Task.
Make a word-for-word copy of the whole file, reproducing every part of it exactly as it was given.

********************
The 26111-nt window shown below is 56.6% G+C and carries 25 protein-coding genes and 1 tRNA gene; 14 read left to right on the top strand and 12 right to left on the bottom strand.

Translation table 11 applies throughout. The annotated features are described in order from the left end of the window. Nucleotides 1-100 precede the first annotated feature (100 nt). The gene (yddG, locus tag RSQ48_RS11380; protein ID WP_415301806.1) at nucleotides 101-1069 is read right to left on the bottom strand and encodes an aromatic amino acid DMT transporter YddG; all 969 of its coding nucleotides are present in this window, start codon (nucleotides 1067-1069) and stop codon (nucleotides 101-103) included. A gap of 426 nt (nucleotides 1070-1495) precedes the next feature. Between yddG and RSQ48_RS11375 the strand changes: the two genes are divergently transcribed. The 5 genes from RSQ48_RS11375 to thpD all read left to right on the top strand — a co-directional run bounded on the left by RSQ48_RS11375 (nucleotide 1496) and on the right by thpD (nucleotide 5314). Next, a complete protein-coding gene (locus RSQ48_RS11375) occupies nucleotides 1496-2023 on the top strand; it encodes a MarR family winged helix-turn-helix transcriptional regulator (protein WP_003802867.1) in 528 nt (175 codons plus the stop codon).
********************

The 26111-nt window shown below is 56.6% G+C and carries 25 protein-coding genes and 1 tRNA gene; 14 read left to right on the top strand and 12 right to left on the bottom strand.

Translation table 11 applies throughout. The annotated features are described in order from the left end of the window. Nucleotides 1-100 precede the first annotated feature (100 nt). The gene (yddG, locus tag RSQ48_RS11380; protein ID WP_415301806.1) at nucleotides 101-1069 is read right to left on the bottom strand and encodes an aromatic amino acid DMT transporter YddG; all 969 of its coding nucleotides are present in this window, start codon (nucleotides 1067-1069) and stop codon (nucleotides 101-103) included. A gap of 426 nt (nucleotides 1070-1495) precedes the next feature. Between yddG and RSQ48_RS11375 the strand changes: the two genes are divergently transcribed. The 5 genes from RSQ48_RS11375 to thpD all read left to right on the top strand — a co-directional run bounded on the left by RSQ48_RS11375 (nucleotide 1496) and on the right by thpD (nucleotide 5314). Next, a complete protein-coding gene (locus RSQ48_RS11375) occupies nucleotides 1496-2023 on the top strand; it encodes a MarR family winged helix-turn-helix transcriptional regulator (protein WP_003802867.1) in 528 nt (175 codons plus the stop codon).